DNC Chair Rep. Debbie Wasserman Schultz isn’t going to call Wisconsin Governor Scott Walker a “victory,” but she will say that it was “at least in part successful.” This she told Piers Morgan tonight, speaking out for the first time since last night’s election, which Morgan found to be a strange reaction to it all, challenging her to explain how, if Walker was such an extremist, so many people in Wisconsin approved of him.
“The President deployed his entire grassroots machinery on the ground in Wisconsin,” Wasserman Schultz argued, calling it “an unprecedented effort of grassroots in this recall,” though “we came up short of the ultimate goal.” She claimed that Democrats would still be able to “stop” Walker because of the gains in the State Senate, the bottom line of the night for her being that “Democrats are not going to just lie down and allow the middle class and workers to get run over.”
“You keep calling him this extremist who everyone is terrified of, but he won, he won considerably,” Morgan replied, adding that calling this “some kind of weird victory” seemed bizarre to him. “I’m certainly not going to call it a victory,” Wasserman Schultz replied, not agreeing with Morgan that this meant voters were “a bunch of angry extremists,” but that the explanation for their votes was that “voters look very differently at a recall than they do a normal election,” and for some reason they were “uncomfortable” we recalling Walker even though “they didn’t like his policies.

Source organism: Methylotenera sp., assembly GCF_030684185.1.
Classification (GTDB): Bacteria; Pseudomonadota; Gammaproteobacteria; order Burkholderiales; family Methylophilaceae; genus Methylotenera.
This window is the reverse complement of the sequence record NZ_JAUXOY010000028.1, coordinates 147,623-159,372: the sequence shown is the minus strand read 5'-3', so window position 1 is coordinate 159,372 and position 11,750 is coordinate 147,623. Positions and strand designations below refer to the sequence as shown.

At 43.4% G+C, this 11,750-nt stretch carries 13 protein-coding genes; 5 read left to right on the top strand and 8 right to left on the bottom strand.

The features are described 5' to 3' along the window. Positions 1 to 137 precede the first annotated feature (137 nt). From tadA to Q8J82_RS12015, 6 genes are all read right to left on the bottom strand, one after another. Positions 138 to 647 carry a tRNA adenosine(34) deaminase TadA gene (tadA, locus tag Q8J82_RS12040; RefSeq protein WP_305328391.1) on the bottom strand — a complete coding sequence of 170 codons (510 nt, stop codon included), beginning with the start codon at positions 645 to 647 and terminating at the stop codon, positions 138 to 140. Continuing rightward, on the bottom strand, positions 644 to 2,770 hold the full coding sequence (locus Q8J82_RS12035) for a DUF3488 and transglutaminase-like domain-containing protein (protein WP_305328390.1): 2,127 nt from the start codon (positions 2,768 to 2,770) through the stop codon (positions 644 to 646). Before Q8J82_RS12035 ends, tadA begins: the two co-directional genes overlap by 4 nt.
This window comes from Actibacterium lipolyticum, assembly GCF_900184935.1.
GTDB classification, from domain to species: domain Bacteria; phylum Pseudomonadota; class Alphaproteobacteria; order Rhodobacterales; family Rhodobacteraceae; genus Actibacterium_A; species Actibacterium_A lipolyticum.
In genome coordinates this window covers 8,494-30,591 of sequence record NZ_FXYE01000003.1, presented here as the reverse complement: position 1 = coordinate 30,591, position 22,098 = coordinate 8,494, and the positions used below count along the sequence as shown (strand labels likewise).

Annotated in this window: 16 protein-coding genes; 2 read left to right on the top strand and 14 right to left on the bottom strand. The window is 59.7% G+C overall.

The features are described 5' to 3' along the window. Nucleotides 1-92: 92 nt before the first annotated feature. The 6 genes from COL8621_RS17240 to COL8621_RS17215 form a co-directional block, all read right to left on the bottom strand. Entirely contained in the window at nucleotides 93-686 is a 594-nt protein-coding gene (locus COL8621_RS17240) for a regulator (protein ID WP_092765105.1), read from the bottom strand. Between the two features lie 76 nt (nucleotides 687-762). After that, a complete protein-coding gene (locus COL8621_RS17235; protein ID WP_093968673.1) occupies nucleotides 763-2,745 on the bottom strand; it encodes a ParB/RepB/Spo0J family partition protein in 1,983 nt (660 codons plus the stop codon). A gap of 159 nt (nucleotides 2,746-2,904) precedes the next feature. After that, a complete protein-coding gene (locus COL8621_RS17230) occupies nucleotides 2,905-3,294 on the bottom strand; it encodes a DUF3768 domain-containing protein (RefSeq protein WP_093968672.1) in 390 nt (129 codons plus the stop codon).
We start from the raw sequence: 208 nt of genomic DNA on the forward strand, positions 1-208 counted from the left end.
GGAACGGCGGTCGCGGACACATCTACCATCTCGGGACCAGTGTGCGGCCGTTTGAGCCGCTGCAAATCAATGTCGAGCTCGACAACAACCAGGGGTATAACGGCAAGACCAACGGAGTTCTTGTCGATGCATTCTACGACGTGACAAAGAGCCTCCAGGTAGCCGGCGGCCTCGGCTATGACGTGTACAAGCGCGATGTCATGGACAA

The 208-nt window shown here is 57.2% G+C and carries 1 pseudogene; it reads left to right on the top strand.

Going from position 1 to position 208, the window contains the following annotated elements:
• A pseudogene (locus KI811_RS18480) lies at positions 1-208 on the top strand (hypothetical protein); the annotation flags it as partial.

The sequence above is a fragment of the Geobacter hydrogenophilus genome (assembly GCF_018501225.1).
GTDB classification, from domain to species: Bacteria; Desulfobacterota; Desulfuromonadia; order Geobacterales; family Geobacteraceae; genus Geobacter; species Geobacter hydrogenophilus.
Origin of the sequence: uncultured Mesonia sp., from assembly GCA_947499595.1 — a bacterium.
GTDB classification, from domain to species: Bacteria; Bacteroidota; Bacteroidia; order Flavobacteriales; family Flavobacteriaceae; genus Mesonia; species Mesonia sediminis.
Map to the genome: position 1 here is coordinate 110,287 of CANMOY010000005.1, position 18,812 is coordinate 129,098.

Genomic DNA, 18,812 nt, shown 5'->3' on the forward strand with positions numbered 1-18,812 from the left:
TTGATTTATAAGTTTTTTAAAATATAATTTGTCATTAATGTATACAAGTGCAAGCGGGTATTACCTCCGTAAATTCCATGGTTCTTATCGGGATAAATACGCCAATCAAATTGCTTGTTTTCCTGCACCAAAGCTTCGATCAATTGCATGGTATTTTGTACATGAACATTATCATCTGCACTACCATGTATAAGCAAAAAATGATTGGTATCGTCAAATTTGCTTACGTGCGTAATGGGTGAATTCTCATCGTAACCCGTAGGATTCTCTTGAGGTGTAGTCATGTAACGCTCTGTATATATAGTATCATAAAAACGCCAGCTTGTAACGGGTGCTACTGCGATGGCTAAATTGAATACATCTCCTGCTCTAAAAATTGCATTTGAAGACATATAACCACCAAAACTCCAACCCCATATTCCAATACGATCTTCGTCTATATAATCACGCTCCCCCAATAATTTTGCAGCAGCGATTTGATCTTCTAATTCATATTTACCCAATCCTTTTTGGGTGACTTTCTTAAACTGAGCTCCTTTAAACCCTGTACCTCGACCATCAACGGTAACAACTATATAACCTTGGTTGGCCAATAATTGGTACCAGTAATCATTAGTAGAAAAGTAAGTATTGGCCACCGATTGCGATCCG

Morgan also disagreed with her that the news was somehow bad for Walker. It’s made him a national superstar!” Morgan argued, “I suspect he is chuffed to bits.” He also asked Wasserman Schultz about Bill Clinton‘s surprise defense of Mitt Romney, to which Wasserman Schultz replied that she was not, in fact, “choking on my soup,” but did not agree with the President at all in this case.
The segment via CNN below:
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